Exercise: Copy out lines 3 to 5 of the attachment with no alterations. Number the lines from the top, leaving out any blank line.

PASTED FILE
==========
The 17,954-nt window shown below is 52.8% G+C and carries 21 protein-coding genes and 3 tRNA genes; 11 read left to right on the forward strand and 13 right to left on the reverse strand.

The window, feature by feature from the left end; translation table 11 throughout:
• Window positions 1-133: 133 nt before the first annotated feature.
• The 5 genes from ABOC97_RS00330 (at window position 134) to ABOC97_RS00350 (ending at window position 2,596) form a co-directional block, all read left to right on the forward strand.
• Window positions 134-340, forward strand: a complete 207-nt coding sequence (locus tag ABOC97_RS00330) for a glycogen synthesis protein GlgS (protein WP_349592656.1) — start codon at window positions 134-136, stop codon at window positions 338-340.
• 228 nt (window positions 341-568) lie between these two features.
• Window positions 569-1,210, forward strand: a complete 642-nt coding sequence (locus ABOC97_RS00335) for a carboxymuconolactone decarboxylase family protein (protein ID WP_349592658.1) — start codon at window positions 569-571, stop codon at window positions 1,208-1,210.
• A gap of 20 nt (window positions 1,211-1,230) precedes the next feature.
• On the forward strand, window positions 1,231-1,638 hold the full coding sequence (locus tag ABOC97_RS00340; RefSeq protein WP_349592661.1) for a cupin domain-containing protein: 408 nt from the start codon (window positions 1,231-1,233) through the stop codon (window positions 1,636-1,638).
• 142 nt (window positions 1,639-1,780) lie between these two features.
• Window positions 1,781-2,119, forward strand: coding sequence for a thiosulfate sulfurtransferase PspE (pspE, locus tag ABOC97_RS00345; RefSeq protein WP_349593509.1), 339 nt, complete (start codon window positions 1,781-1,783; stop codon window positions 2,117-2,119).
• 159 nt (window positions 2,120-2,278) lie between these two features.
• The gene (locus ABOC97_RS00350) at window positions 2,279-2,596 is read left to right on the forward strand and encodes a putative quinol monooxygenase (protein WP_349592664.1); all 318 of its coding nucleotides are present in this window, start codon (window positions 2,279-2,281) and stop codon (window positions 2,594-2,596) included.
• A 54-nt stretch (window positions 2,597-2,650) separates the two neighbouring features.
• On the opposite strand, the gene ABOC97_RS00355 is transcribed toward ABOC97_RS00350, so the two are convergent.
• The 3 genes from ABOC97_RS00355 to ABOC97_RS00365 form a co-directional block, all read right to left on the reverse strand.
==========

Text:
• Window positions 1-133: 133 nt before the first annotated feature.
• The 5 genes from ABOC97_RS00330 (at window position 134) to ABOC97_RS00350 (ending at window position 2,596) form a co-directional block, all read left to right on the forward strand.
• Window positions 134-340, forward strand: a complete 207-nt coding sequence (locus tag ABOC97_RS00330) for a glycogen synthesis protein GlgS (protein WP_349592656.1) — start codon at window positions 134-136, stop codon at window positions 338-340.